Much of Western Washington was under a flood watch Sunday as a series of atmospheric rivers took aim at the area.
“The big show” will begin Monday, when the largest of the atmospheric rivers arrives, said Steve Reedy, a Seattle-based National Weather Service meteorologist.
Flooding could occur around rivers, creeks and urban areas with poor drainage from Lewis County up to the Canadian border. In King, Snohomish and Skagit counties, Reedy said rivers could reach moderate or possibly major flood stages.
The Skokomish River is likely to flood Sunday night, with other rivers in the region following Monday and Tuesday, according to the weather service, which warns that “extensive street flooding and flooding of creeks and rivers” is possible.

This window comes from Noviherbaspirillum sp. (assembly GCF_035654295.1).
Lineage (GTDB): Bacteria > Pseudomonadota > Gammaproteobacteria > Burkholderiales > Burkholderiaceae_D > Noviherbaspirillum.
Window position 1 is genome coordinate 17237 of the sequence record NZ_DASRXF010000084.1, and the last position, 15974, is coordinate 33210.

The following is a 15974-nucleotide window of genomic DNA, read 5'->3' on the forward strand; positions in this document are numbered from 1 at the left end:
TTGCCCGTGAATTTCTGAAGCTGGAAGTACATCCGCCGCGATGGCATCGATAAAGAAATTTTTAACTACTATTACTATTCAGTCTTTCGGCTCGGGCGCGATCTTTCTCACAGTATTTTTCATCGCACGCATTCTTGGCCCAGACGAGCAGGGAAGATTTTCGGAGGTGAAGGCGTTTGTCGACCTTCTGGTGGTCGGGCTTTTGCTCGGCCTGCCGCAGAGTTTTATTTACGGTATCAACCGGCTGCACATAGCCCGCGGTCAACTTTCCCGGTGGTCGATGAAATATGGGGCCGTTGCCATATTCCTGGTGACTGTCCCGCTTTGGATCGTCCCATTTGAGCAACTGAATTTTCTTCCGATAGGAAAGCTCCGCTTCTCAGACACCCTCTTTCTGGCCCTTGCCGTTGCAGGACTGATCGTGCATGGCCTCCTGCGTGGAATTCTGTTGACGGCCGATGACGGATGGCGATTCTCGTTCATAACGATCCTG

Atmospheric rivers are large swaths of water vapor from tropical areas of the Pacific Ocean that can extend for thousands of miles and bring extensive rain and snowfall. Up to 6 to 9 inches of rain are expected over the Cascades and 8 to 11 inches over the Olympics through early week.
The flood watch, which means meteorologists estimate there’s a 50% to 80% flooding will occur, extends through Wednesday night, with showery weather expected to follow through the rest of the week.
Hundreds of households in the Seattle area lost power Saturday due to rain and wind. Reedy said windy weather could pick back up again in the late afternoon Monday, leading to more localized power outages but likely not anything widespread.
Snow has also been dumping in the mountains. Stevens Pass has received around 40 inches of new snow since Thursday and Snoqualmie Pass around 19. That could turn to rain, setting up avalanche conditions.
The Northwest Avalanche Center forecast high avalanche danger on Sunday at Snoqualmie and Stevens passes.